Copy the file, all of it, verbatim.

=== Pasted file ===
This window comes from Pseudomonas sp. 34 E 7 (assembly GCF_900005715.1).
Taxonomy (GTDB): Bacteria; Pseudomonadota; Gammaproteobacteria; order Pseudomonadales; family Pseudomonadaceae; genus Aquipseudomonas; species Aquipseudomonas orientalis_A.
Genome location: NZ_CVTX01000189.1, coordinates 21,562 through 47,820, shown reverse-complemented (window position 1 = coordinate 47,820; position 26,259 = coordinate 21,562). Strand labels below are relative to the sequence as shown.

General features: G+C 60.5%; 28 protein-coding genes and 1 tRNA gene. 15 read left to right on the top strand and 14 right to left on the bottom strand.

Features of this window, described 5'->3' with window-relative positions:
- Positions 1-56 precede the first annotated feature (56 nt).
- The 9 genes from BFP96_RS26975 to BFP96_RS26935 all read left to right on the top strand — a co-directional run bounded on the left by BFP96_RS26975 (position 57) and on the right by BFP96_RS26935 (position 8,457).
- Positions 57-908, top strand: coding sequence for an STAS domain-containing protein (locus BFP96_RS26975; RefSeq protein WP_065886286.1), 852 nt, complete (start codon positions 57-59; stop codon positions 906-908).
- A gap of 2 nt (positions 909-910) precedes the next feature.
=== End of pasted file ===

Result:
This window comes from Pseudomonas sp. 34 E 7 (assembly GCF_900005715.1).
Taxonomy (GTDB): Bacteria; Pseudomonadota; Gammaproteobacteria; order Pseudomonadales; family Pseudomonadaceae; genus Aquipseudomonas; species Aquipseudomonas orientalis_A.
Genome location: NZ_CVTX01000189.1, coordinates 21,562 through 47,820, shown reverse-complemented (window position 1 = coordinate 47,820; position 26,259 = coordinate 21,562). Strand labels below are relative to the sequence as shown.

General features: G+C 60.5%; 28 protein-coding genes and 1 tRNA gene. 15 read left to right on the top strand and 14 right to left on the bottom strand.

Features of this window, described 5'->3' with window-relative positions:
- Positions 1-56 precede the first annotated feature (56 nt).
- The 9 genes from BFP96_RS26975 to BFP96_RS26935 all read left to right on the top strand — a co-directional run bounded on the left by BFP96_RS26975 (position 57) and on the right by BFP96_RS26935 (position 8,457).
- Positions 57-908, top strand: coding sequence for an STAS domain-containing protein (locus BFP96_RS26975; RefSeq protein WP_065886286.1), 852 nt, complete (start codon positions 57-59; stop codon positions 906-908).
- A gap of 2 nt (positions 909-910) precedes the next feature.